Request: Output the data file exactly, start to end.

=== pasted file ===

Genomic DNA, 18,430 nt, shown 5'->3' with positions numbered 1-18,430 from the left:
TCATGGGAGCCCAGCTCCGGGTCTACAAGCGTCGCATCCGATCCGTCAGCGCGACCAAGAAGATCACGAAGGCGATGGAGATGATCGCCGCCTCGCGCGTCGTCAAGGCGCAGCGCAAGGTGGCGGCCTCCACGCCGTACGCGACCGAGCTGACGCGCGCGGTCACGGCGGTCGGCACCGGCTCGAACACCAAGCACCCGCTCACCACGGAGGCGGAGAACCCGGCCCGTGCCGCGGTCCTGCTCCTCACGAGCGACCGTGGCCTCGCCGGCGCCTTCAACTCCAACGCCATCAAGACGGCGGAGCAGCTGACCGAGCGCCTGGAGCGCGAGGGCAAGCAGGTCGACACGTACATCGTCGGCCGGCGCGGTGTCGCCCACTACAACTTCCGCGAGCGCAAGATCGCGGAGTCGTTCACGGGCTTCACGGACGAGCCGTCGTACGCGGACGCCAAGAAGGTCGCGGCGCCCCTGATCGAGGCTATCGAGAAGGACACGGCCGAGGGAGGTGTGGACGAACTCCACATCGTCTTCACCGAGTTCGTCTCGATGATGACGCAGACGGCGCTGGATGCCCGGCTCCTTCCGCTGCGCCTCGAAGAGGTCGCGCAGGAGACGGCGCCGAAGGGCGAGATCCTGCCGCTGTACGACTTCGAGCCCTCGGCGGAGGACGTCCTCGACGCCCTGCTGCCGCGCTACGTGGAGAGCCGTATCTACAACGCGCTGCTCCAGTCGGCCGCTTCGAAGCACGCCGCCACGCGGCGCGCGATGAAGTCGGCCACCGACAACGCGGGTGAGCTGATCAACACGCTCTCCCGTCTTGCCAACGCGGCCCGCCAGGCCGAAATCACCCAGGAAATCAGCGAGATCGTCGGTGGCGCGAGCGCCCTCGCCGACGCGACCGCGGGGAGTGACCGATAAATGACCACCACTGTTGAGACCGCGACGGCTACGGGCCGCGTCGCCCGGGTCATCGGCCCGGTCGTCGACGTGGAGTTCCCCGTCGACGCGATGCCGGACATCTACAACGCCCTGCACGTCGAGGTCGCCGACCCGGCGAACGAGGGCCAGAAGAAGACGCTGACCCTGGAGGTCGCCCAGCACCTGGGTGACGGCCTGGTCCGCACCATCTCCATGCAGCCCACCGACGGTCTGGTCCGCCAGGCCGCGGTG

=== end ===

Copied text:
Genomic DNA, 18,430 nt, shown 5'->3' with positions numbered 1-18,430 from the left:
TCATGGGAGCCCAGCTCCGGGTCTACAAGCGTCGCATCCGATCCGTCAGCGCGACCAAGAAGATCACGAAGGCGATGGAGATGATCGCCGCCTCGCGCGTCGTCAAGGCGCAGCGCAAGGTGGCGGCCTCCACGCCGTACGCGACCGAGCTGACGCGCGCGGTCACGGCGGTCGGCACCGGCTCGAACACCAAGCACCCGCTCACCACGGAGGCGGAGAACCCGGCCCGTGCCGCGGTCCTGCTCCTCACGAGCGACCGTGGCCTCGCCGGCGCCTTCAACTCCAACGCCATCAAGACGGCGGAGCAGCTGACCGAGCGCCTGGAGCGCGAGGGCAAGCAGGTCGACACGTACATCGTCGGCCGGCGCGGTGTCGCCCACTACAACTTCCGCGAGCGCAAGATCGCGGAGTCGTTCACGGGCTTCACGGACGAGCCGTCGTACGCGGACGCCAAGAAGGTCGCGGCGCCCCTGATCGAGGCTATCGAGAAGGACACGGCCGAGGGAGGTGTGGACGAACTCCACATCGTCTTCACCGAGTTCGTCTCGATGATGACGCAGACGGCGCTGGATGCCCGGCTCCTTCCGCTGCGCCTCGAAGAGGTCGCGCAGGAGACGGCGCCGAAGGGCGAGATCCTGCCGCTGTACGACTTCGAGCCCTCGGCGGAGGACGTCCTCGACGCCCTGCTGCCGCGCTACGTGGAGAGCCGTATCTACAACGCGCTGCTCCAGTCGGCCGCTTCGAAGCACGCCGCCACGCGGCGCGCGATGAAGTCGGCCACCGACAACGCGGGTGAGCTGATCAACACGCTCTCCCGTCTTGCCAACGCGGCCCGCCAGGCCGAAATCACCCAGGAAATCAGCGAGATCGTCGGTGGCGCGAGCGCCCTCGCCGACGCGACCGCGGGGAGTGACCGATAAATGACCACCACTGTTGAGACCGCGACGGCTACGGGCCGCGTCGCCCGGGTCATCGGCCCGGTCGTCGACGTGGAGTTCCCCGTCGACGCGATGCCGGACATCTACAACGCCCTGCACGTCGAGGTCGCCGACCCGGCGAACGAGGGCCAGAAGAAGACGCTGACCCTGGAGGTCGCCCAGCACCTGGGTGACGGCCTGGTCCGCACCATCTCCATGCAGCCCACCGACGGTCTGGTCCGCCAGGCCGCGGTG